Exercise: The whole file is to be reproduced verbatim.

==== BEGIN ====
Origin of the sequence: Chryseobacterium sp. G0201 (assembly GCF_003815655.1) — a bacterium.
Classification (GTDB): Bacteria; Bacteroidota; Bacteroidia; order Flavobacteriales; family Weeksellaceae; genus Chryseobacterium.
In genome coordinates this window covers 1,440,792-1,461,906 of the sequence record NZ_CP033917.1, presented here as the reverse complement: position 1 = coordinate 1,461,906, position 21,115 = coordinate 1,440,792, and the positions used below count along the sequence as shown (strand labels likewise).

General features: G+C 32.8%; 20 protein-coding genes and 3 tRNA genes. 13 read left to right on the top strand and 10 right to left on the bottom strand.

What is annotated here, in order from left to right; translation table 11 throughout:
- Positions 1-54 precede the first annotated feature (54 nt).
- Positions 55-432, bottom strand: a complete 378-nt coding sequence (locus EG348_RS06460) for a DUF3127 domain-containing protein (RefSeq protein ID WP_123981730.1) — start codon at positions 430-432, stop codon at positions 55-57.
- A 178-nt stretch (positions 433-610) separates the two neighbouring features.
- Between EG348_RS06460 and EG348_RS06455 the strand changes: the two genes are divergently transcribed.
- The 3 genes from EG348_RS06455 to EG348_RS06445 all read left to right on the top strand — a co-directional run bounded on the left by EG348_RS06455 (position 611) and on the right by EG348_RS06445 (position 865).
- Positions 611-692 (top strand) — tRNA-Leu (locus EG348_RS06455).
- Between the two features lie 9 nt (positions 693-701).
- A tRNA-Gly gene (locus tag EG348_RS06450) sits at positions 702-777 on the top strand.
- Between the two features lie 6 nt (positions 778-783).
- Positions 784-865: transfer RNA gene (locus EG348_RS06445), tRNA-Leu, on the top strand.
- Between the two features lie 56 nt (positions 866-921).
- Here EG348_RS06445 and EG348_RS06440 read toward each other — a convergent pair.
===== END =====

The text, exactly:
Origin of the sequence: Chryseobacterium sp. G0201 (assembly GCF_003815655.1) — a bacterium.
Classification (GTDB): Bacteria; Bacteroidota; Bacteroidia; order Flavobacteriales; family Weeksellaceae; genus Chryseobacterium.
In genome coordinates this window covers 1,440,792-1,461,906 of the sequence record NZ_CP033917.1, presented here as the reverse complement: position 1 = coordinate 1,461,906, position 21,115 = coordinate 1,440,792, and the positions used below count along the sequence as shown (strand labels likewise).

General features: G+C 32.8%; 20 protein-coding genes and 3 tRNA genes. 13 read left to right on the top strand and 10 right to left on the bottom strand.

What is annotated here, in order from left to right; translation table 11 throughout:
- Positions 1-54 precede the first annotated feature (54 nt).
- Positions 55-432, bottom strand: a complete 378-nt coding sequence (locus EG348_RS06460) for a DUF3127 domain-containing protein (RefSeq protein ID WP_123981730.1) — start codon at positions 430-432, stop codon at positions 55-57.
- A 178-nt stretch (positions 433-610) separates the two neighbouring features.
- Between EG348_RS06460 and EG348_RS06455 the strand changes: the two genes are divergently transcribed.
- The 3 genes from EG348_RS06455 to EG348_RS06445 all read left to right on the top strand — a co-directional run bounded on the left by EG348_RS06455 (position 611) and on the right by EG348_RS06445 (position 865).
- Positions 611-692 (top strand) — tRNA-Leu (locus EG348_RS06455).
- Between the two features lie 9 nt (positions 693-701).
- A tRNA-Gly gene (locus tag EG348_RS06450) sits at positions 702-777 on the top strand.
- Between the two features lie 6 nt (positions 778-783).
- Positions 784-865: transfer RNA gene (locus EG348_RS06445), tRNA-Leu, on the top strand.
- Between the two features lie 56 nt (positions 866-921).
- Here EG348_RS06445 and EG348_RS06440 read toward each other — a convergent pair.